Just in at the keep calm and carry on desk

Ukraine’s National Agency for Higher Education Quality Assurance is a member of the new Global Academic Integrity Network (scroll down).

There’s more in the Mail

In Features this morning

Maree Meredith (Poche SA+NT) on why universities need more Indigenous leaders HERE.

with Tim Winkler (Twig Marketing) on outrage over early uni offers and why it misses the point

and Lynne Hunt (Uni Southern Queensland) and Denise Chalmers (UWA) on the loss of learning resources for uni teachers. This week’s selection by Commissioning Editor Sally Kift.

And Expert Opinion on Open Data

Mark Hahnel (Figshare) suggests, “a future of ubiquitous research data publishing in academia is in reach. It may prove to be a step change in knowledge discovery if all stakeholders continue to push for unobstructed, equitable data publishing with high quality metadata for humans and machines.” As long, that is, as researchers want their data to be open. He, talks about it HERE .

Get ready Australia

As the nation debates the merits of a Voice to Parliament, a new conference asks whether the sector is ready for First Nations voices in HE

Are you ready Australia?, an on-line conference. 10-11 November, is by organised by Poche SA+NT in partnership with Twig Marketing, to provide an opportunity for all staff to engage in fresh perspectives into the role and relevance of Australian universities in future.

New and emerging Indigenous leaders will join panels alongside sector leaders, students and community members, promising fresh insights.

Tickets are available  HERE

Job Ready Graduates does not work, at any price

Max Yong ran uni entry data and found price incentives on undergraduate fees don’t work – which rather wrecks the case for previous government’s Job Ready Graduates funding model

Mr Yong used NSW Universities Admission Centre data from 2014 to 2022 to examine the relationship between course fees and student study choices for his Uni Melbourne economic hons thesis. The result is the first stats-based analysis of the assumptions underpinning JRG – that students respond to price signals.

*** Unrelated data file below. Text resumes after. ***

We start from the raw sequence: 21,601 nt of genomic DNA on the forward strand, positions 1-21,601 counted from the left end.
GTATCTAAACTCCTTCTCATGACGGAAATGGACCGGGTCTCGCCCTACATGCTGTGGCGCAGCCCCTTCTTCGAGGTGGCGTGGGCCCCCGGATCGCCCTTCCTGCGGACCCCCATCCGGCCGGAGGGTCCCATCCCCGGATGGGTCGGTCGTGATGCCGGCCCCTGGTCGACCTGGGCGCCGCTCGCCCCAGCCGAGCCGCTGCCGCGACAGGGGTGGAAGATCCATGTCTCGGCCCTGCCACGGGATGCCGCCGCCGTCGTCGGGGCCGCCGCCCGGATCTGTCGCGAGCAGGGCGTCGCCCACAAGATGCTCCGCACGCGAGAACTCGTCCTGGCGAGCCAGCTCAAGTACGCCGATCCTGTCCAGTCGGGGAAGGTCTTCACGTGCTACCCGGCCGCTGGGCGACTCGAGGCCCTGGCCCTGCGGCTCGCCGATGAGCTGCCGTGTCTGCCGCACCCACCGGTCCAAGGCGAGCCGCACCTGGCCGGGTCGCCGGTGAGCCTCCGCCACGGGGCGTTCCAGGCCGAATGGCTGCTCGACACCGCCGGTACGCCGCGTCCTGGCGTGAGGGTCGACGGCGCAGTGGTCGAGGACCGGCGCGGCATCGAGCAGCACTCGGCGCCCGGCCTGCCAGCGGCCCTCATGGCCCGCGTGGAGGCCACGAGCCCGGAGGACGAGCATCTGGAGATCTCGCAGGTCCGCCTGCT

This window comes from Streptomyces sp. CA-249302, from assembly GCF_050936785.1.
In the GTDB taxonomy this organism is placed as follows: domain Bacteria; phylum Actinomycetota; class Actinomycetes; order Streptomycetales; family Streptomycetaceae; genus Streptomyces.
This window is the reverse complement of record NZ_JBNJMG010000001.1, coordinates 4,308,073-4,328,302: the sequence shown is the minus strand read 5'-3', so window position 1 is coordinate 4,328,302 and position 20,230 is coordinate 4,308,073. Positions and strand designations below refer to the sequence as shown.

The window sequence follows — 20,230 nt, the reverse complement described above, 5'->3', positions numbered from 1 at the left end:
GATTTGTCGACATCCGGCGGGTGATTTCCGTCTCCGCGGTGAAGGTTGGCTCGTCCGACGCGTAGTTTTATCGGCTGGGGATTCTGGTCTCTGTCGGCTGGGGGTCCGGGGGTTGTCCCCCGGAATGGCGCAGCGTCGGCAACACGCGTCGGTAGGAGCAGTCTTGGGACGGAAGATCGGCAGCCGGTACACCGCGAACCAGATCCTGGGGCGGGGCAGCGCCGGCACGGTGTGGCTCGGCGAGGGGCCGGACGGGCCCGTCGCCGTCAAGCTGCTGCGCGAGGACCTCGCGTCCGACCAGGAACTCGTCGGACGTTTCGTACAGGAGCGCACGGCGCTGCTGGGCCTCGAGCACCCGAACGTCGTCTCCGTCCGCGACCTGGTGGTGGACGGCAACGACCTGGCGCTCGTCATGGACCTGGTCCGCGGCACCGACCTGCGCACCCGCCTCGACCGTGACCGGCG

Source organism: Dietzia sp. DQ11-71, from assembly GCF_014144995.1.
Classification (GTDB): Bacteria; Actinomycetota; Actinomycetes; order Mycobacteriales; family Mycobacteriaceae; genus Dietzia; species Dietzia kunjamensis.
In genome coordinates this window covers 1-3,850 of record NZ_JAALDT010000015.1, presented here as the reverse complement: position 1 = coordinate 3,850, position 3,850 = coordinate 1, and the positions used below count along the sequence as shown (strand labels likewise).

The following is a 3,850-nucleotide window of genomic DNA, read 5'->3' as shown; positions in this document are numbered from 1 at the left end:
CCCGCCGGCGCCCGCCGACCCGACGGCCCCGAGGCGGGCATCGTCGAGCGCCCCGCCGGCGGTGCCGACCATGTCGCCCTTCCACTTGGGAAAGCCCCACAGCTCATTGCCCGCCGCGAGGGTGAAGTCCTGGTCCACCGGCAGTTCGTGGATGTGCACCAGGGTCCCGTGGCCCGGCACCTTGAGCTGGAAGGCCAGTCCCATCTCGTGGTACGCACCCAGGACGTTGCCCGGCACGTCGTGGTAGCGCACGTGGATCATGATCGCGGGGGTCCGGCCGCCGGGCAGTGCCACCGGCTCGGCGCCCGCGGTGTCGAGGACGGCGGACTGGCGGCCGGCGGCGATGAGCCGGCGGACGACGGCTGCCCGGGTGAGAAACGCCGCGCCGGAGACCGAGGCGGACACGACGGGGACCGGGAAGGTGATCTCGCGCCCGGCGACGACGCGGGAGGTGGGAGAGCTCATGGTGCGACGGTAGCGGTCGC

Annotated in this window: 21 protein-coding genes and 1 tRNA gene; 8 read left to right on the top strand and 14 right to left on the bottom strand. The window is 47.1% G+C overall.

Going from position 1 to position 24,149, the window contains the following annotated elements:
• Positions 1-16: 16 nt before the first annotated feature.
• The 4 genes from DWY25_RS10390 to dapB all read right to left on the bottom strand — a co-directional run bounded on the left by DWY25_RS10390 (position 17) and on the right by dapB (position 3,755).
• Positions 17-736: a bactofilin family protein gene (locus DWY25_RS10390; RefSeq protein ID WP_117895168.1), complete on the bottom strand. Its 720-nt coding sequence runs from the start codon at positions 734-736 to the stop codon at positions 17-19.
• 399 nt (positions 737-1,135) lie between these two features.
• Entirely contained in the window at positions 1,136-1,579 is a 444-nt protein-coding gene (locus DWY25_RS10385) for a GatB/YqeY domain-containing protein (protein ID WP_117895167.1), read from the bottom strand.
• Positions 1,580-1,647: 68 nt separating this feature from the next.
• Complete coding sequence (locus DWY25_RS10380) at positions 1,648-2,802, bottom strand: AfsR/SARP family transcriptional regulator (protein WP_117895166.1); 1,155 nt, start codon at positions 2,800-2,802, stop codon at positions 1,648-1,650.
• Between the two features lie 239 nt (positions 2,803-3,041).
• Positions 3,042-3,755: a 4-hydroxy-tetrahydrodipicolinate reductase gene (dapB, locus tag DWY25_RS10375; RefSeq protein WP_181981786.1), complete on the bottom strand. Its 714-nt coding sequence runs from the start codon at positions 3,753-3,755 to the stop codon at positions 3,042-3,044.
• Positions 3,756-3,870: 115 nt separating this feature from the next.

He presented his findings to a Melbourne Centre for the Study of Higher Education seminar yesterday.

Mr Yong found that students are price sensitive, just not very. His model found that a 1 per cent increase in course price reduced demand by 0.039 per cent. To increase demand for favoured courses by 1 per cent a government would need to reduce fees by 25.3 per cent cent.

And JRG did not have much impact for enrolments in disciplines the coalition favour. Fees for nursing, teaching and agriculture were dropped by 26 per cent but the per centage of applications only increased by 4.58 per cent – and most of that was due to a trend in-place per pre JRG trend. Mr Yong calculates the actual effect of the discount was less than 1 per cent.

Overall he found;

* school leavers are more price sensitive than mature-age applicants

* uni applicants from non-English speaking households are “much more” price sensitive than those from English speaking households

* annual fee changes varied due to course choice, women are up for $107 more than men, Indigenous students $75 more than others. Fee increases for students from private schools are $523 more for those from public schools.

Mr Yong’s take-out is, “if the government wants to control university enrolments across different fields of study, it should not use price as an incentive for students.”